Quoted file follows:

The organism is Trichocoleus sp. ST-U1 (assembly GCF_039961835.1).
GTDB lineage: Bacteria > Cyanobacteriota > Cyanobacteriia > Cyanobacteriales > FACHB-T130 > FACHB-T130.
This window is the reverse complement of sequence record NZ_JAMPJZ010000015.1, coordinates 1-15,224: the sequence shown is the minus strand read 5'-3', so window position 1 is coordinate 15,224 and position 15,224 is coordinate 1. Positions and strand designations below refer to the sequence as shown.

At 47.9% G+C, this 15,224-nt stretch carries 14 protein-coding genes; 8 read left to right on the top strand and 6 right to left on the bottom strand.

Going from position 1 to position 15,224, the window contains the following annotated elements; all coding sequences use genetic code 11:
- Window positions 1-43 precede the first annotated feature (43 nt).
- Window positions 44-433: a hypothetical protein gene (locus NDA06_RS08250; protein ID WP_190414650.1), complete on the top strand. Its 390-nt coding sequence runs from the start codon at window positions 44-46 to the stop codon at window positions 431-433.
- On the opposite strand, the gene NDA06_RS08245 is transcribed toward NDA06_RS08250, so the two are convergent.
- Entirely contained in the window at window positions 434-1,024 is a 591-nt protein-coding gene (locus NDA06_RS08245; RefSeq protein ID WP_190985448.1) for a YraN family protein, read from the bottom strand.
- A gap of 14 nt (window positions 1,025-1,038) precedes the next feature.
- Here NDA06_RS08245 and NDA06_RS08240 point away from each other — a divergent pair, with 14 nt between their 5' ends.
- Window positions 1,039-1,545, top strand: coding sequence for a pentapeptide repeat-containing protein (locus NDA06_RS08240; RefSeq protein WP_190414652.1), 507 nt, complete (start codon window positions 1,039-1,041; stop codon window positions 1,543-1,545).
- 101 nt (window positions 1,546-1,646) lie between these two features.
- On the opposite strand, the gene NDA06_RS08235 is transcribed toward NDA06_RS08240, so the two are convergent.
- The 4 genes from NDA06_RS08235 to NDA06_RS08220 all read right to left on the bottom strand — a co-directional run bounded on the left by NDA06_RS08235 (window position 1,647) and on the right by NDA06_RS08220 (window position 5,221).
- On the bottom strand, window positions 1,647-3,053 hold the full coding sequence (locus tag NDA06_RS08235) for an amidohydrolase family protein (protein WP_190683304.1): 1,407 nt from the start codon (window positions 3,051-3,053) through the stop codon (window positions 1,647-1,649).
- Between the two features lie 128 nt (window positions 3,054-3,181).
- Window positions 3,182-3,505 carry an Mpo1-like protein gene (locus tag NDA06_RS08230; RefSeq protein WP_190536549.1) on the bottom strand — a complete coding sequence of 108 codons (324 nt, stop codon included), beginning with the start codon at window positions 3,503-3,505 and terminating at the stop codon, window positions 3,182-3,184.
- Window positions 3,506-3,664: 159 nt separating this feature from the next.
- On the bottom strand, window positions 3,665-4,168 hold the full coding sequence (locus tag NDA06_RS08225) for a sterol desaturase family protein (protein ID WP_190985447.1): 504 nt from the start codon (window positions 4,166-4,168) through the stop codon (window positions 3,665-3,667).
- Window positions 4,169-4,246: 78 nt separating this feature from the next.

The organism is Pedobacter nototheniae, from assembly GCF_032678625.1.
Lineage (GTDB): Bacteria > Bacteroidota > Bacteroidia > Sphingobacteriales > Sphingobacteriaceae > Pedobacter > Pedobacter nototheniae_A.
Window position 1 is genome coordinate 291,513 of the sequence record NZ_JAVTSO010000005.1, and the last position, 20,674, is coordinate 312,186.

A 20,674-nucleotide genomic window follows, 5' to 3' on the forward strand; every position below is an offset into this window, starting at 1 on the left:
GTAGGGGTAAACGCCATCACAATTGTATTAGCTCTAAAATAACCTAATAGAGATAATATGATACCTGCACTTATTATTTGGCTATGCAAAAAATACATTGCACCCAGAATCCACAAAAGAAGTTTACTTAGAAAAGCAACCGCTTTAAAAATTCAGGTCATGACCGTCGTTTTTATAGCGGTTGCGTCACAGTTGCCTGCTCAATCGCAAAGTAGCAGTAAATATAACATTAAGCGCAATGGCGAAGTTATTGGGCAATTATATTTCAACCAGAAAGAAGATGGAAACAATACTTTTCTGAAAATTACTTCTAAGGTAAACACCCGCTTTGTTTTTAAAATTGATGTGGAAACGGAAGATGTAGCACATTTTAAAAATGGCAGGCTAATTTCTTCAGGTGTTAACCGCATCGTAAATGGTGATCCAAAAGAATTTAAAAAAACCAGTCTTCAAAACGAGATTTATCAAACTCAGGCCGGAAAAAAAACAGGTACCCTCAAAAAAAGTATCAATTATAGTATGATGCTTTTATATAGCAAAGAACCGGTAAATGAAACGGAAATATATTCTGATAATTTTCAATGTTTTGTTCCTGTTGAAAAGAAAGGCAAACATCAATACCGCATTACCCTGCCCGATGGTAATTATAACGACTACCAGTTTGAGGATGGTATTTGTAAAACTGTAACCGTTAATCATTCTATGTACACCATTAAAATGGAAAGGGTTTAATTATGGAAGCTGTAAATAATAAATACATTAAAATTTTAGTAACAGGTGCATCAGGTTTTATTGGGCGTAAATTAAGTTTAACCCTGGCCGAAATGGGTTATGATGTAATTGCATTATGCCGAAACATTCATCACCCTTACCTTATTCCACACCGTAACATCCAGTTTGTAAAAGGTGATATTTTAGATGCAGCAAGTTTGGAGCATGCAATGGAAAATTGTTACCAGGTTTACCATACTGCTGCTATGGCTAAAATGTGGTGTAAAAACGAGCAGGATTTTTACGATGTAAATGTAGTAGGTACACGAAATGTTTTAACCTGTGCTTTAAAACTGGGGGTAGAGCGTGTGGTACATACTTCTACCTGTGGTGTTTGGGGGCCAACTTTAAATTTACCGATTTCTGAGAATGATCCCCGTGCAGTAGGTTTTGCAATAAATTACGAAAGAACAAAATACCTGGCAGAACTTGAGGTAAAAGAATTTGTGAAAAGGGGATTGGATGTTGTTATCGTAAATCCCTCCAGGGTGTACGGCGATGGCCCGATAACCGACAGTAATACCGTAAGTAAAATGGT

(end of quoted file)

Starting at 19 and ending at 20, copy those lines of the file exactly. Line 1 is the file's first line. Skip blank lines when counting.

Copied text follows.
- Window positions 3,506-3,664: 159 nt separating this feature from the next.
- On the bottom strand, window positions 3,665-4,168 hold the full coding sequence (locus tag NDA06_RS08225) for a sterol desaturase family protein (protein ID WP_190985447.1): 504 nt from the start codon (window positions 4,166-4,168) through the stop codon (window positions 3,665-3,667).